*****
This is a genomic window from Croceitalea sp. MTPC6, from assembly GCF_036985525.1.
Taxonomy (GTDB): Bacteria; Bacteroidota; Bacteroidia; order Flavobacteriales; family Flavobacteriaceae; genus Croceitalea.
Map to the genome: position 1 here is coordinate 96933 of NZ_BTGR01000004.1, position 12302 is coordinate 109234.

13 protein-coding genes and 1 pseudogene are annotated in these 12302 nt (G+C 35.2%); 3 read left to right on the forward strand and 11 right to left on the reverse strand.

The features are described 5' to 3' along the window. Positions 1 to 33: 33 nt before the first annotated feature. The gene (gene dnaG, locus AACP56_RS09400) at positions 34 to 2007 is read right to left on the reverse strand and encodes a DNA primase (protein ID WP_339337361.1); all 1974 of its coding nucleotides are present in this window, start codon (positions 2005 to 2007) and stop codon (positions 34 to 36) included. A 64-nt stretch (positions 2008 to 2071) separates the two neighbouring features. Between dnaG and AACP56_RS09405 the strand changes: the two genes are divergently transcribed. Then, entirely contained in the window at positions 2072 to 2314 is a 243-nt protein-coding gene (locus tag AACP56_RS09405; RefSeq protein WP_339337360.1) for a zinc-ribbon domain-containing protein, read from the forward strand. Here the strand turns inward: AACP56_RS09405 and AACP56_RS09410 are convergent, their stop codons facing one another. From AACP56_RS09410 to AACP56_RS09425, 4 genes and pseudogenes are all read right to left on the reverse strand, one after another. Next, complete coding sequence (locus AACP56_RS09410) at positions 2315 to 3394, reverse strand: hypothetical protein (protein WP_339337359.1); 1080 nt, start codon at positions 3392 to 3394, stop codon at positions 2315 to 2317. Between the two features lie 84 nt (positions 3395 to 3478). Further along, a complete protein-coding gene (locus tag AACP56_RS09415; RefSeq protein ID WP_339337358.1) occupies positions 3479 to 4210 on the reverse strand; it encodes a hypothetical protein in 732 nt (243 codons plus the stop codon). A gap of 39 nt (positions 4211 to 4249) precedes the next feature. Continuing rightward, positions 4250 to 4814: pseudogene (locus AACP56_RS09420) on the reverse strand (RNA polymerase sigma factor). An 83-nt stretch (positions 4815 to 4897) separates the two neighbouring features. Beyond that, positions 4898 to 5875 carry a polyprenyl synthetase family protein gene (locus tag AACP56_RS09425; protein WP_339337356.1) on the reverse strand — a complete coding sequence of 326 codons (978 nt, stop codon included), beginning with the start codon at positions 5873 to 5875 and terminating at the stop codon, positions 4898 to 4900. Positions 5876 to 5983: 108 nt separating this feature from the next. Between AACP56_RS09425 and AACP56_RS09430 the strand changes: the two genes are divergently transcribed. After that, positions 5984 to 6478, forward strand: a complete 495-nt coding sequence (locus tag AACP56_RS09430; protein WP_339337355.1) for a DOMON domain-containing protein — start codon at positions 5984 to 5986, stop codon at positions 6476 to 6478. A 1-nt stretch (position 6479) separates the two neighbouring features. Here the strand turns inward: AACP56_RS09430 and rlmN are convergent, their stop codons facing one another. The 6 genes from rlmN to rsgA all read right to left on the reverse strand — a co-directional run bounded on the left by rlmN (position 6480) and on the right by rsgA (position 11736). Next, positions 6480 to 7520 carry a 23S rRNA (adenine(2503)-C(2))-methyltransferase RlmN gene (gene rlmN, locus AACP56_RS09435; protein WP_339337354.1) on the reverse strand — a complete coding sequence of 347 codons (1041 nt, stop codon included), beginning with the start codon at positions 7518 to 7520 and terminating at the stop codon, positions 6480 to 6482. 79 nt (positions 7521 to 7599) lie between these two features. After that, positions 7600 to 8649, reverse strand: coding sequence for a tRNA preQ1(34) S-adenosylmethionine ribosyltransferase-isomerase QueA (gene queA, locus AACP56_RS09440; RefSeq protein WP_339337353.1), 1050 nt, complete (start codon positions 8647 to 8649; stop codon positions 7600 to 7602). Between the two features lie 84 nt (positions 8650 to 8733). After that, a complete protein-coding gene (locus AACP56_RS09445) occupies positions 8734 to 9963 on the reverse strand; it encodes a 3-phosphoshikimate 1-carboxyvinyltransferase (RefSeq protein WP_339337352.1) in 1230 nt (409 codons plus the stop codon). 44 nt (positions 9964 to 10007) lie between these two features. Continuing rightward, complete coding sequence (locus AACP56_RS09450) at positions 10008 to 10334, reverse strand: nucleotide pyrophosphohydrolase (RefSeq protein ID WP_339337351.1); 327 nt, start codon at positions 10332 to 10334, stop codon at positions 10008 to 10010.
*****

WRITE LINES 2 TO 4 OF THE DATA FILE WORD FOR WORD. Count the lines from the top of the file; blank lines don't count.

Taxonomy (GTDB): Bacteria; Bacteroidota; Bacteroidia; order Flavobacteriales; family Flavobacteriaceae; genus Croceitalea.
Map to the genome: position 1 here is coordinate 96933 of NZ_BTGR01000004.1, position 12302 is coordinate 109234.

13 protein-coding genes and 1 pseudogene are annotated in these 12302 nt (G+C 35.2%); 3 read left to right on the forward strand and 11 right to left on the reverse strand.